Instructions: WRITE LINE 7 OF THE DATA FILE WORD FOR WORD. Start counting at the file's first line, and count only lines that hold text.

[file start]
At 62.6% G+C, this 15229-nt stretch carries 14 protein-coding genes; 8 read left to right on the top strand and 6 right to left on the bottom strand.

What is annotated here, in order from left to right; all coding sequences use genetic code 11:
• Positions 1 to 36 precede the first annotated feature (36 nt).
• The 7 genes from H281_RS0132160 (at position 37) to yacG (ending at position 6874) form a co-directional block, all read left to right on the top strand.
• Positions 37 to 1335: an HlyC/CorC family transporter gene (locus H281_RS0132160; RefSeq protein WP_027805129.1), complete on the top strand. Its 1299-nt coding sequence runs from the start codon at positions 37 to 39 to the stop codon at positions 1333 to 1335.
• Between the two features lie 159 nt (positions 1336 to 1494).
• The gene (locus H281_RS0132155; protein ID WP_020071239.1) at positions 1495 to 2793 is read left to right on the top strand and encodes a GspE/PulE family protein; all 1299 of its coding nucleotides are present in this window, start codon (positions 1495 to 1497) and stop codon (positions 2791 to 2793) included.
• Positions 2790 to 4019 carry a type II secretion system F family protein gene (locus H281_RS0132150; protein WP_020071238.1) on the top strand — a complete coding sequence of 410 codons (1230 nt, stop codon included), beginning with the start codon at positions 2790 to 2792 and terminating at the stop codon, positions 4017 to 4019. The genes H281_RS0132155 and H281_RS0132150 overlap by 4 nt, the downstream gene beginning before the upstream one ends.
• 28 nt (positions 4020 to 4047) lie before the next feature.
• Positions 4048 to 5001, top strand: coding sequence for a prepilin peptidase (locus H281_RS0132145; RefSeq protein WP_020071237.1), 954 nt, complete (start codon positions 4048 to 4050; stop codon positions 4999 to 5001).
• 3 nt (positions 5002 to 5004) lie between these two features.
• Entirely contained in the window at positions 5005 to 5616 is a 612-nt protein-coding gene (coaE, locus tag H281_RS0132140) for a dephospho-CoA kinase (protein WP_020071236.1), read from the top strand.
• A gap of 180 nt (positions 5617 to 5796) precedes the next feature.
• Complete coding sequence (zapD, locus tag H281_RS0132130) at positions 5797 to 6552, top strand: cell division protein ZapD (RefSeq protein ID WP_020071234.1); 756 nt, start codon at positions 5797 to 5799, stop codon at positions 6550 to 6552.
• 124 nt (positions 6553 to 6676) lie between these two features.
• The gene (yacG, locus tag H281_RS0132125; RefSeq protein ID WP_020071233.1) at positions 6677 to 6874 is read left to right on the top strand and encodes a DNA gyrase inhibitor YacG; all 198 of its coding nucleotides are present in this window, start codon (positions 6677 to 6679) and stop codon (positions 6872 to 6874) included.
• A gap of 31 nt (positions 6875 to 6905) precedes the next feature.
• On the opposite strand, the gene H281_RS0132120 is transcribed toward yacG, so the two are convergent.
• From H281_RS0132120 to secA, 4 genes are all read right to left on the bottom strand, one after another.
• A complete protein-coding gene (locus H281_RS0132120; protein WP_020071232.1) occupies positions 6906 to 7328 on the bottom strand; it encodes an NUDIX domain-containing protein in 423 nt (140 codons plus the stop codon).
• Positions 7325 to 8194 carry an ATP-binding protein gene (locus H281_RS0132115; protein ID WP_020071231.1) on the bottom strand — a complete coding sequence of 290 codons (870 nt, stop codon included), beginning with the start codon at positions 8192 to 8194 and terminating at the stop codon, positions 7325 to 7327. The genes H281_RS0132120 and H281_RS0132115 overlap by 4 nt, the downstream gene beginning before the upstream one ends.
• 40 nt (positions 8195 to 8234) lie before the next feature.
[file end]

• The gene (locus H281_RS0132155; protein ID WP_020071239.1) at positions 1495 to 2793 is read left to right on the top strand and encodes a GspE/PulE family protein; all 1299 of its coding nucleotides are present in this window, start codon (positions 1495 to 1497) and stop codon (positions 2791 to 2793) included.